Valve to release "Steam Box"

Valve, the company behind Steam, has been working on hardware and software for a "Steam Box", a set-top console that would rival the Xbox 360, the PlayStation 3 and even Apple TV, according to a report. Way back in March, the Internet sort of exploded when it became apparent that Valve really was working on its own gaming hardware package.

Now, Gabe Newell, head of Valve, officially announced that Valve will create its own hardware and software solution that is designed to compete directly with next-gen consoles from Sony and Microsoft. Valve could choose Game Developers Conference (GDC) or June's E3 to unveil the Steam Box, which could shake up the industry. If the rumours are true, then the new Xbox and possibly the PS4 should be announced this year, too. This could be the biggest E3 yet! But these are just rumours.

Gabe expects companies to start selling PC packages for living rooms next year. Setups that could consist of computers designed to be hooked up to your TV and run Steam straight away.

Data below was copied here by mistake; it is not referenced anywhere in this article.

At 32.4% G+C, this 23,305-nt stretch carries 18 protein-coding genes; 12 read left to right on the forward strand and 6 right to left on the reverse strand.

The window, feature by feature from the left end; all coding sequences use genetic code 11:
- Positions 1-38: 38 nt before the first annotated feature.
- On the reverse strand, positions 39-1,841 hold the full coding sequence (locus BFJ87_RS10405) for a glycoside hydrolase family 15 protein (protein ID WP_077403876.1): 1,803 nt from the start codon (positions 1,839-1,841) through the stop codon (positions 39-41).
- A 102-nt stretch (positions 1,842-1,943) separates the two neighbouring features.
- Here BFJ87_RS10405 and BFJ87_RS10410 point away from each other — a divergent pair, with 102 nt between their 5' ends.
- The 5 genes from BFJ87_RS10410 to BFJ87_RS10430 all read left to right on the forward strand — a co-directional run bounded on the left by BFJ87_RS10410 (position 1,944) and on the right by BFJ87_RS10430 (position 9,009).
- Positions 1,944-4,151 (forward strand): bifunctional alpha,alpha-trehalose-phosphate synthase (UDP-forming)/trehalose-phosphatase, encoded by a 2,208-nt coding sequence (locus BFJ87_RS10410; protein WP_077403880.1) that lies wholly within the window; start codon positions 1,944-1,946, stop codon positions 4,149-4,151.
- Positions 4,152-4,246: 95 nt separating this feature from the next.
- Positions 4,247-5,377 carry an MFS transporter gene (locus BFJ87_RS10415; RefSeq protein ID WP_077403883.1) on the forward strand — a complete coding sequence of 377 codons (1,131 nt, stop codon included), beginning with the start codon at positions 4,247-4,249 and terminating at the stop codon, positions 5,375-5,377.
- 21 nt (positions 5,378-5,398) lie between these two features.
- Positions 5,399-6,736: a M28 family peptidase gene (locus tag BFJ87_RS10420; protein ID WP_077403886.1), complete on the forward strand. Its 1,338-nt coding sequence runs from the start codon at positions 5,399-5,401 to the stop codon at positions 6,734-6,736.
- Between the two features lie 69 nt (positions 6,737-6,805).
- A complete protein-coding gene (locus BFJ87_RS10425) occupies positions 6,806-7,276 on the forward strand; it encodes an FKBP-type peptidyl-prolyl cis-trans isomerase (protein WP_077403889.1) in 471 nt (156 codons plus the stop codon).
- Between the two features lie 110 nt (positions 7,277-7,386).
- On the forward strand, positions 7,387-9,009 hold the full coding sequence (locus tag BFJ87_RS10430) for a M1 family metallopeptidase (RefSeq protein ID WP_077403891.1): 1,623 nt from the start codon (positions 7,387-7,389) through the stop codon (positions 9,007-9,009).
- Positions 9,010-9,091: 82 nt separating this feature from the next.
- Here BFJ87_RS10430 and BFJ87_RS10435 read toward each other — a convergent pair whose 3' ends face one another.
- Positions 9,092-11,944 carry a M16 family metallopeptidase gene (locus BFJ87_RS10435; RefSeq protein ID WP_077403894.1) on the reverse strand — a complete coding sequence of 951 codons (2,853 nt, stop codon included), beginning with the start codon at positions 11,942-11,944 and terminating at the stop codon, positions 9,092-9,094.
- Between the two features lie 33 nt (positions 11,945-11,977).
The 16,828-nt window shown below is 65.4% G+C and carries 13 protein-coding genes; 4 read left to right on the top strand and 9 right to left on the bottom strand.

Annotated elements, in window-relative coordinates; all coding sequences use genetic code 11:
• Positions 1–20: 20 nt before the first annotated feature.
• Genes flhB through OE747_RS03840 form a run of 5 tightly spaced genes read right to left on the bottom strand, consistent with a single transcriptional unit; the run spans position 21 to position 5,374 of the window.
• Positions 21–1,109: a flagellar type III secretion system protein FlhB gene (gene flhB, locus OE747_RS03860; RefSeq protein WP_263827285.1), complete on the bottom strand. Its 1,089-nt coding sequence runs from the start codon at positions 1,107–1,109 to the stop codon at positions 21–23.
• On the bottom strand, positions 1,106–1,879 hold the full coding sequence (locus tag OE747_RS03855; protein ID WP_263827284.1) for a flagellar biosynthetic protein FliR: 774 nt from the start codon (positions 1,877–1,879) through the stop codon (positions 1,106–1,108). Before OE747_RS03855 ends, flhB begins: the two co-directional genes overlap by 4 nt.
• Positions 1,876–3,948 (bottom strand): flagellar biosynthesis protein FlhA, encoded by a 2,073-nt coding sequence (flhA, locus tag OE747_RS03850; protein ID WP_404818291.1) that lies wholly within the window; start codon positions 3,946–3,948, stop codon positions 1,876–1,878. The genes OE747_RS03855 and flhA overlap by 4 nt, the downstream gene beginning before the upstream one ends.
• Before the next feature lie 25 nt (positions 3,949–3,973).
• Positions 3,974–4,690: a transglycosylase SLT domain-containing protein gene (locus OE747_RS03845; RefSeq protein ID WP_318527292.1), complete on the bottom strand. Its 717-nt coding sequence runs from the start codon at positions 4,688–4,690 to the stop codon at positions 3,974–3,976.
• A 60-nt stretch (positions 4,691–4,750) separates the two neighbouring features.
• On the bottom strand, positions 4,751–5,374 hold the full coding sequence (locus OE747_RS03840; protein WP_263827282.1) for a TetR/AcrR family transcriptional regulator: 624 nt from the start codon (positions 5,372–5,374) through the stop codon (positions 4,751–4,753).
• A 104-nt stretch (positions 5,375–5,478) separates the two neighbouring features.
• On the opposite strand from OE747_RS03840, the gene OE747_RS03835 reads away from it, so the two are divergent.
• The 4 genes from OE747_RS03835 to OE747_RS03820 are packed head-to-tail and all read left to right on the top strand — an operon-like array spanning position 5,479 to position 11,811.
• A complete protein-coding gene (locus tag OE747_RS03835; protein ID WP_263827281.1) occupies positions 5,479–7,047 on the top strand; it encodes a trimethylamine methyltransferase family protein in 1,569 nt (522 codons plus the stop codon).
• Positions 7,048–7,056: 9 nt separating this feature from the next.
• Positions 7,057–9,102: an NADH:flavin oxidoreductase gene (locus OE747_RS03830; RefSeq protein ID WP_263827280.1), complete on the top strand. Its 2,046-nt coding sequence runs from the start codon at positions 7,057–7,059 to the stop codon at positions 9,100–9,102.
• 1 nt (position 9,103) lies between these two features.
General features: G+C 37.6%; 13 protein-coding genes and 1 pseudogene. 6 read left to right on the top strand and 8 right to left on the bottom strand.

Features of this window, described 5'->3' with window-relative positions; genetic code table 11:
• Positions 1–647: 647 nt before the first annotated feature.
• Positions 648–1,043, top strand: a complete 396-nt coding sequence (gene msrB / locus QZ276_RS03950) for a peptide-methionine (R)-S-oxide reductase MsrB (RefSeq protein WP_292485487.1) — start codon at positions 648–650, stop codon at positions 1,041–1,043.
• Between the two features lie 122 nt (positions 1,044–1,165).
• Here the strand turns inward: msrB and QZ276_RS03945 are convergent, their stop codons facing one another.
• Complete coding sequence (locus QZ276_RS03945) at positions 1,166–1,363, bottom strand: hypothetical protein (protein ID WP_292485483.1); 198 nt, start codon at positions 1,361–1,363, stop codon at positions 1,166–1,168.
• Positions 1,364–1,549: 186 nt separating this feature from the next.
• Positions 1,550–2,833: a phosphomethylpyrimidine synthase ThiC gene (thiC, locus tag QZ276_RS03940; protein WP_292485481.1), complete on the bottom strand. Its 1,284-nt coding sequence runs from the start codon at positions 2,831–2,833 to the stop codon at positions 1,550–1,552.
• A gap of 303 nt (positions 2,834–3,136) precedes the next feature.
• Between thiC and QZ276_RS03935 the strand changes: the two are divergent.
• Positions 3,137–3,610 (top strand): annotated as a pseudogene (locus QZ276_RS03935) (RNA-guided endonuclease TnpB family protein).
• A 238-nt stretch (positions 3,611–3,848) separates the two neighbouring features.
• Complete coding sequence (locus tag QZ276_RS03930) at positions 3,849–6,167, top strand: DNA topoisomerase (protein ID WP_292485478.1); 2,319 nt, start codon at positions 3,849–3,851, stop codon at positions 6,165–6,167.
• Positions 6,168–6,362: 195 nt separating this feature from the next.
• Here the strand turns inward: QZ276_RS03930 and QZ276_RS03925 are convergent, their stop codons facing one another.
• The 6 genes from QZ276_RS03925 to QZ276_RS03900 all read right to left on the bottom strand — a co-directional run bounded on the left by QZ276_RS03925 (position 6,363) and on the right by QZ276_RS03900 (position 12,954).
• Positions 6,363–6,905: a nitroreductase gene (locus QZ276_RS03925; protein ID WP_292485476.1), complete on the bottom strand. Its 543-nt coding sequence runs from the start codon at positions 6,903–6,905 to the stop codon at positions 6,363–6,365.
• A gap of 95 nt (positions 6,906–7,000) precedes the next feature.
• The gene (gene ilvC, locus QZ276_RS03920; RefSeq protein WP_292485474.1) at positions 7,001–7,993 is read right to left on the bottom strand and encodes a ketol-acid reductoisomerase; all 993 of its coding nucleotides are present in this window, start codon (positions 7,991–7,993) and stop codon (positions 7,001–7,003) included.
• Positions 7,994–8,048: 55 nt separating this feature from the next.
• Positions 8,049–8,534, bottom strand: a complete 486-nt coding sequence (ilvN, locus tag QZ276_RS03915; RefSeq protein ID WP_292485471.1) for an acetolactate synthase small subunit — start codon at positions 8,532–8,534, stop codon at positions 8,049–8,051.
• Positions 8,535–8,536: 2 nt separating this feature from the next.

"I think in general that most customers and most developers are gonna find that the PC is a better environment for them, Cause they won't have to split the world into thinking about 'why are my friends in the living room, why are my video sources in the living room different from everyone else?' So in a sense we hopefully are gonna unify those environments."

The device may ship with a proprietary controller that features swappable components for different game types. It may also feature real-time biometric feedback, and will work with any computer or TV display. Through the Steam Box set-up, Valve "would place Steam at the centre of an open gaming universe that mirrors what Google has done with Android".

Newell said that the consumer response to Big Picture had been better than expected, and that the next step was to get Steam Linux into alpha and ensure that Big Picture works on the platform. He also warned that a Steam Box PC might be a far more controlled and less open-source solution than people might expect: 

Well, certainly, our hardware will be a very controlled environment. If you want more flexibility, you can always buy a more general purpose PC. For people who want a more turnkey solution — that's what some people are really going to want for their living room.

On the platform side it's sort of ominous that the world seems to be moving away from open platforms. They build a shiny sparkling thing that attracts users and then they control people's access to those things."